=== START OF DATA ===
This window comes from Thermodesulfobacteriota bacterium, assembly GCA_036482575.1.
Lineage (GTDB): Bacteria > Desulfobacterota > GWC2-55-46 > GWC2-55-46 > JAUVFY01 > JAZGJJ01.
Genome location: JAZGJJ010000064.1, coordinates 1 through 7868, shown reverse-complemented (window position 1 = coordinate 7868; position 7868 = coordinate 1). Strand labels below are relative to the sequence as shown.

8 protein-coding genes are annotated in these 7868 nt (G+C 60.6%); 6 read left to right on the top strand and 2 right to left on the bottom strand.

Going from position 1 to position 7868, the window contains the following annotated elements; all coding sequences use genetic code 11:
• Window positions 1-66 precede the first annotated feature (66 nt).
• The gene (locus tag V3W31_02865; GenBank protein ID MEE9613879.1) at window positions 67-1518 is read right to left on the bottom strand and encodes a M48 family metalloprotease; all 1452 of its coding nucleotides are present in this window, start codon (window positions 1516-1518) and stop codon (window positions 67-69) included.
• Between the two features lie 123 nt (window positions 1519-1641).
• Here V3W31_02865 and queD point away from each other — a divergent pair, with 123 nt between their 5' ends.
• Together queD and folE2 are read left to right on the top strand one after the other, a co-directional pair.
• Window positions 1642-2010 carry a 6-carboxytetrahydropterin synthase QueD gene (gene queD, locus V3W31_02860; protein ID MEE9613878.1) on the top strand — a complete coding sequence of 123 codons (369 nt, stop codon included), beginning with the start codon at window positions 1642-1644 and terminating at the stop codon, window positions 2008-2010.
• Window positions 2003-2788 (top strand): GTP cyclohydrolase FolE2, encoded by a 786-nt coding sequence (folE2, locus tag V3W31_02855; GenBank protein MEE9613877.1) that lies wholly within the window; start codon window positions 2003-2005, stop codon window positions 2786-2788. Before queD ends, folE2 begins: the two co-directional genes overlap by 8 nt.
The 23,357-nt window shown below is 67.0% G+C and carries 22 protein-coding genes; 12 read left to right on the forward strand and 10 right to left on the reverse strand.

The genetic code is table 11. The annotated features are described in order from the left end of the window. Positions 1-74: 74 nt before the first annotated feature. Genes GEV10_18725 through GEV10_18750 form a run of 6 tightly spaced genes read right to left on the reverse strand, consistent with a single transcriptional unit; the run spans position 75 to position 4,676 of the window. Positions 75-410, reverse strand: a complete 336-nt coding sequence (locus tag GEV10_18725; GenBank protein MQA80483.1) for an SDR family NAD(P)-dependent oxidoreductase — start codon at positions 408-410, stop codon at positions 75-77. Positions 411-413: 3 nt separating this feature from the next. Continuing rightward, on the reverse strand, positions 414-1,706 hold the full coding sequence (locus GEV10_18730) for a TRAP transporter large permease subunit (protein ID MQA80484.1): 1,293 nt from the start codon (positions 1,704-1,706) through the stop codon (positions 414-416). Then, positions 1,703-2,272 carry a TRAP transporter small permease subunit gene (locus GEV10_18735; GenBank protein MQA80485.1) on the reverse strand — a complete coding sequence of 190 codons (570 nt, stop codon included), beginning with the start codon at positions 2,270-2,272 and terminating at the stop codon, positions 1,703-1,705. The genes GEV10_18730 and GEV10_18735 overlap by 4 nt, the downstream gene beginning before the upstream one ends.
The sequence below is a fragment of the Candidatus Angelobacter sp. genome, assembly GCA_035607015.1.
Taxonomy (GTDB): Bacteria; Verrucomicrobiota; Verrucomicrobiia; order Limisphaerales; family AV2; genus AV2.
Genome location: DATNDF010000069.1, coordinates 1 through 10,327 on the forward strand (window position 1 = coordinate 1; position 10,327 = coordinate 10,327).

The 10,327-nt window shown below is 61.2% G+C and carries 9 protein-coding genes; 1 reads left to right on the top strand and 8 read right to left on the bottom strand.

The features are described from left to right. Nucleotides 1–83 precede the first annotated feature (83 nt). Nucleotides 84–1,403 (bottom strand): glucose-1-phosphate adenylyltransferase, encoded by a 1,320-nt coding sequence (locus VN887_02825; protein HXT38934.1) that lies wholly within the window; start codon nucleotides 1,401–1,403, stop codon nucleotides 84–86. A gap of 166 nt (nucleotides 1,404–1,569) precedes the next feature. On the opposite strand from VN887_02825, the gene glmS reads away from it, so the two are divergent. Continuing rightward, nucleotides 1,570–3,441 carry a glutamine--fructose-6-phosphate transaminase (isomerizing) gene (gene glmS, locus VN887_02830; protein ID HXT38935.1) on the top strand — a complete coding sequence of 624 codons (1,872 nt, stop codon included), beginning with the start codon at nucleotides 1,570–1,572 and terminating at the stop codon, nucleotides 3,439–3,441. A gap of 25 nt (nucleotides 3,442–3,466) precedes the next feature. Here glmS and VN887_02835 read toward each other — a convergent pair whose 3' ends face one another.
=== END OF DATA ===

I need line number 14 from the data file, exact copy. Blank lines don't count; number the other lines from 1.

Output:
The genetic code is table 11. The annotated features are described in order from the left end of the window. Positions 1-74: 74 nt before the first annotated feature. Genes GEV10_18725 through GEV10_18750 form a run of 6 tightly spaced genes read right to left on the reverse strand, consistent with a single transcriptional unit; the run spans position 75 to position 4,676 of the window. Positions 75-410, reverse strand: a complete 336-nt coding sequence (locus tag GEV10_18725; GenBank protein MQA80483.1) for an SDR family NAD(P)-dependent oxidoreductase — start codon at positions 408-410, stop codon at positions 75-77. Positions 411-413: 3 nt separating this feature from the next. Continuing rightward, on the reverse strand, positions 414-1,706 hold the full coding sequence (locus GEV10_18730) for a TRAP transporter large permease subunit (protein ID MQA80484.1): 1,293 nt from the start codon (positions 1,704-1,706) through the stop codon (positions 414-416). Then, positions 1,703-2,272 carry a TRAP transporter small permease subunit gene (locus GEV10_18735; GenBank protein MQA80485.1) on the reverse strand — a complete coding sequence of 190 codons (570 nt, stop codon included), beginning with the start codon at positions 2,270-2,272 and terminating at the stop codon, positions 1,703-1,705. The genes GEV10_18730 and GEV10_18735 overlap by 4 nt, the downstream gene beginning before the upstream one ends.